When I heard that, I knew I needed to go. It would be out of my comfort zone but I had a feeling opening that door would change my life. I had to do it.
My roommate Ali felt the same way, so when tickets went on sale about 6 months before the event we sat at home refreshing our browsers until we scored tickets. We had NO idea what we were doing, but we were doing it.
Why I Decided To Stay Sober
I’m gonna be totally honest with you. I didn’t entirely plan on staying sober at Burning Man. I had heard that there were a lot of drugs there and that it’s a “sexually charged environment” where “pretty much anything goes.” I knew I didn’t want to drink alcohol there for several reasons (the main one being that it’s the middle of the desert and I felt dehydrated just thinking about it). I knew alcohol was totally off the table for me. But I haven’t touched drugs at all in over 7 years, and I kind of had this idea in my head that if I were going to do any drugs ever again, Burning Man would be the place to do it. When I bought the ticket, I decided I’d just go with whatever happened, and would be open to any and all experiences, and I would deal with the consequences of my experimenting. I was also single at the time, so nobody else was really going to be affected majorly by my actions.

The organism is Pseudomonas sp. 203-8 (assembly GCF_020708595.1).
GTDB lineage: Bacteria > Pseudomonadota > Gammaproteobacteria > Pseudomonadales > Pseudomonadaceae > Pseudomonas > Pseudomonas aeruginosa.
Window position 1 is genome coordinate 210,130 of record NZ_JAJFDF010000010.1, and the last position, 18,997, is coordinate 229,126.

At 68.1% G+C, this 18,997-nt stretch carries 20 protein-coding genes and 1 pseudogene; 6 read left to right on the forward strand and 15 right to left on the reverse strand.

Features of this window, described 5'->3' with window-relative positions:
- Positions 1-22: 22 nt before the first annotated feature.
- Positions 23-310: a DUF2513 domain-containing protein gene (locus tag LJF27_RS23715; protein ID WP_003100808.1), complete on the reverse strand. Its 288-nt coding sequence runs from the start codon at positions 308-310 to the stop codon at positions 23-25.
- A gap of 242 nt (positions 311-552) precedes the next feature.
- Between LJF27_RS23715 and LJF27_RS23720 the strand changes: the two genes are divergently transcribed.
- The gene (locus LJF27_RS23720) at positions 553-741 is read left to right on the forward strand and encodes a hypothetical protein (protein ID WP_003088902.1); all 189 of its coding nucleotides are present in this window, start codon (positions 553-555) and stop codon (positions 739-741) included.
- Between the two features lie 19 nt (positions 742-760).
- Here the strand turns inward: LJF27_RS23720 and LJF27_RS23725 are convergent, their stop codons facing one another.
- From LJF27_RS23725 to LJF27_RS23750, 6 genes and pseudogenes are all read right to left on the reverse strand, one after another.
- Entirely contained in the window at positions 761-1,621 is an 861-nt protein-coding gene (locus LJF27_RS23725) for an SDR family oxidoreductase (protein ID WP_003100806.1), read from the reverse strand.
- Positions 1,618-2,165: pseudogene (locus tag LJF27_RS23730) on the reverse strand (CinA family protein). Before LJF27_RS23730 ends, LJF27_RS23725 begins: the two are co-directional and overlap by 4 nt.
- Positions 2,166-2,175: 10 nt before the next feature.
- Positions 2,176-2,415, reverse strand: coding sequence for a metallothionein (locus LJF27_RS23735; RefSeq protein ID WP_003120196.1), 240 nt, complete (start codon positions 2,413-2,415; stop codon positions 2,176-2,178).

But then…I started dating a new guy. I hadn’t expected to go into Burning Man being in a relationship, so now there was something new to consider. I started to read articles online about how tough it can be for relationships to “survive” Burning Man…and since he wasn’t going with me, one day I found myself having the Burning Man “talk” with him.
“I’m just not sure what’s going to happen there,” I said. “I don’t know what would happen if I did any drugs, especially in that environment…so I just wanted to talk to you about it.” As the words came out of my mouth, it felt so weak and powerless. Like I have NO control over my actions just because I’ll be at Burning Man? What kind of integrity is that?
He didn’t tell me what to do, he just let me talk and come to my own conclusions about it. Which was a good thing. Just by looking at his face, I knew I would be insane to even potentially mess around with drugs. I realized how shitty I’d feel if I were on the receiving end of that conversation. I didn’t plan to have this relationship in my life when I got my ticket to Burning Man, but it had become an unexpected priority. It wasn’t just me who would be affected by my actions anymore. The truth is, maybe I would be totally fine on drugs, who knows — but I do know myself well enough to know it would be Russian roulette for me. It could go so many ways, and I realized I wasn’t willing to knowingly put myself in a situation that could damage my integrity – with myself, or with this person.
A lightbulb went off in my head and I felt relief immediately. (My mom always tells me that when I feel relief, it means I’m making the right decision).